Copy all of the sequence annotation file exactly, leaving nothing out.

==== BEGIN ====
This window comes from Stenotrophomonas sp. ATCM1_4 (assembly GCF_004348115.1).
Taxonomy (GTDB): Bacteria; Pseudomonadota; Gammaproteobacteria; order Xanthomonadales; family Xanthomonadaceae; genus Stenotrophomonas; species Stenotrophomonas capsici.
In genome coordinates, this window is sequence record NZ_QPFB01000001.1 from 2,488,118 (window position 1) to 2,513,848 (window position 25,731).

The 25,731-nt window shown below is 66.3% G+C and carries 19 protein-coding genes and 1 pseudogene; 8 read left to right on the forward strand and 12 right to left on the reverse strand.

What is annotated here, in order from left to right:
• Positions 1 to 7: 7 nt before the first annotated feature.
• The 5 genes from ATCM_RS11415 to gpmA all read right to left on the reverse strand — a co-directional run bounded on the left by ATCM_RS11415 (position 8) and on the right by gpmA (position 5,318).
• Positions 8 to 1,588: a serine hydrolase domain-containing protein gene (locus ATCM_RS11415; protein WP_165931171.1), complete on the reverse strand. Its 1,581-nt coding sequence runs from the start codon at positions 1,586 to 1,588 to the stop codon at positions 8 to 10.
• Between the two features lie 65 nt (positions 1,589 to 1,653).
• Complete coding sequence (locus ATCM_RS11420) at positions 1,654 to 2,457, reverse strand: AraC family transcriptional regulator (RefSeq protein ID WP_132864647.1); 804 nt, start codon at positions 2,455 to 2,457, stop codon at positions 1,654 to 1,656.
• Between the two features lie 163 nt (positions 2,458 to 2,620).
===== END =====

This window comes from Stenotrophomonas sp. ATCM1_4 (assembly GCF_004348115.1).
Taxonomy (GTDB): Bacteria; Pseudomonadota; Gammaproteobacteria; order Xanthomonadales; family Xanthomonadaceae; genus Stenotrophomonas; species Stenotrophomonas capsici.
In genome coordinates, this window is sequence record NZ_QPFB01000001.1 from 2,488,118 (window position 1) to 2,513,848 (window position 25,731).

The 25,731-nt window shown below is 66.3% G+C and carries 19 protein-coding genes and 1 pseudogene; 8 read left to right on the forward strand and 12 right to left on the reverse strand.

What is annotated here, in order from left to right:
• Positions 1 to 7: 7 nt before the first annotated feature.
• The 5 genes from ATCM_RS11415 to gpmA all read right to left on the reverse strand — a co-directional run bounded on the left by ATCM_RS11415 (position 8) and on the right by gpmA (position 5,318).
• Positions 8 to 1,588: a serine hydrolase domain-containing protein gene (locus ATCM_RS11415; protein WP_165931171.1), complete on the reverse strand. Its 1,581-nt coding sequence runs from the start codon at positions 1,586 to 1,588 to the stop codon at positions 8 to 10.
• Between the two features lie 65 nt (positions 1,589 to 1,653).
• Complete coding sequence (locus ATCM_RS11420) at positions 1,654 to 2,457, reverse strand: AraC family transcriptional regulator (RefSeq protein ID WP_132864647.1); 804 nt, start codon at positions 2,455 to 2,457, stop codon at positions 1,654 to 1,656.
• Between the two features lie 163 nt (positions 2,458 to 2,620).